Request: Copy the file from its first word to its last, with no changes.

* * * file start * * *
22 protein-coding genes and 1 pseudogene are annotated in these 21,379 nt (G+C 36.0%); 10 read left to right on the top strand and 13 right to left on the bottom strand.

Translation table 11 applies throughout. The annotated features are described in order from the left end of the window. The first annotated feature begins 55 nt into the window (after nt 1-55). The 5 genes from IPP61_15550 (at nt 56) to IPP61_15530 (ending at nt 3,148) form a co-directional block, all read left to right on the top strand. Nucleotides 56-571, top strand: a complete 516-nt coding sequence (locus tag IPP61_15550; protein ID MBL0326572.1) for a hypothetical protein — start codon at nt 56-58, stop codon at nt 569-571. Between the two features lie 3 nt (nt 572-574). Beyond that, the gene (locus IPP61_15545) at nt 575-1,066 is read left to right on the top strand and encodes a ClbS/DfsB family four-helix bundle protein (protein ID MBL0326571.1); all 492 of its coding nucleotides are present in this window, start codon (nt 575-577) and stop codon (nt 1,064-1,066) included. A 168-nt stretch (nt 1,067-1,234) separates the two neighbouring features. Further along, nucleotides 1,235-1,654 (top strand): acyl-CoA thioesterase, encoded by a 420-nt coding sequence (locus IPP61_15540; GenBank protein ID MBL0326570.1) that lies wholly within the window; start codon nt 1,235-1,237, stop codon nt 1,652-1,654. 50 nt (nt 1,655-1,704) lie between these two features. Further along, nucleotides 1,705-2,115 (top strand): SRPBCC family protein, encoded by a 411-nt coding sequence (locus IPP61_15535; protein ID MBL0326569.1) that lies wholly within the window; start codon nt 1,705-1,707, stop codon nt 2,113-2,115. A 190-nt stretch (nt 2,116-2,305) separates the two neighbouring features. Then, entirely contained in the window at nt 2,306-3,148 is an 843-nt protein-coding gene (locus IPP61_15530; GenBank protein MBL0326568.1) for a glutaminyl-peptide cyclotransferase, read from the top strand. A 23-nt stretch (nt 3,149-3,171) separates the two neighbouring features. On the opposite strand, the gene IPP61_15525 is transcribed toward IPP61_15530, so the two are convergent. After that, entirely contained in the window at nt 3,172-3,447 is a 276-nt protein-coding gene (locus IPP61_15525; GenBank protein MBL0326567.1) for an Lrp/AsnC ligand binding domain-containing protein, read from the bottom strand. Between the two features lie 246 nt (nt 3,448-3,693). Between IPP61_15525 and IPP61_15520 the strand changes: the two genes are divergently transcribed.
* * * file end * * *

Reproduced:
22 protein-coding genes and 1 pseudogene are annotated in these 21,379 nt (G+C 36.0%); 10 read left to right on the top strand and 13 right to left on the bottom strand.

Translation table 11 applies throughout. The annotated features are described in order from the left end of the window. The first annotated feature begins 55 nt into the window (after nt 1-55). The 5 genes from IPP61_15550 (at nt 56) to IPP61_15530 (ending at nt 3,148) form a co-directional block, all read left to right on the top strand. Nucleotides 56-571, top strand: a complete 516-nt coding sequence (locus tag IPP61_15550; protein ID MBL0326572.1) for a hypothetical protein — start codon at nt 56-58, stop codon at nt 569-571. Between the two features lie 3 nt (nt 572-574). Beyond that, the gene (locus IPP61_15545) at nt 575-1,066 is read left to right on the top strand and encodes a ClbS/DfsB family four-helix bundle protein (protein ID MBL0326571.1); all 492 of its coding nucleotides are present in this window, start codon (nt 575-577) and stop codon (nt 1,064-1,066) included. A 168-nt stretch (nt 1,067-1,234) separates the two neighbouring features. Further along, nucleotides 1,235-1,654 (top strand): acyl-CoA thioesterase, encoded by a 420-nt coding sequence (locus IPP61_15540; GenBank protein ID MBL0326570.1) that lies wholly within the window; start codon nt 1,235-1,237, stop codon nt 1,652-1,654. 50 nt (nt 1,655-1,704) lie between these two features. Further along, nucleotides 1,705-2,115 (top strand): SRPBCC family protein, encoded by a 411-nt coding sequence (locus IPP61_15535; protein ID MBL0326569.1) that lies wholly within the window; start codon nt 1,705-1,707, stop codon nt 2,113-2,115. A 190-nt stretch (nt 2,116-2,305) separates the two neighbouring features. Then, entirely contained in the window at nt 2,306-3,148 is an 843-nt protein-coding gene (locus IPP61_15530; GenBank protein MBL0326568.1) for a glutaminyl-peptide cyclotransferase, read from the top strand. A 23-nt stretch (nt 3,149-3,171) separates the two neighbouring features. On the opposite strand, the gene IPP61_15525 is transcribed toward IPP61_15530, so the two are convergent. After that, entirely contained in the window at nt 3,172-3,447 is a 276-nt protein-coding gene (locus IPP61_15525; GenBank protein MBL0326567.1) for an Lrp/AsnC ligand binding domain-containing protein, read from the bottom strand. Between the two features lie 246 nt (nt 3,448-3,693). Between IPP61_15525 and IPP61_15520 the strand changes: the two genes are divergently transcribed.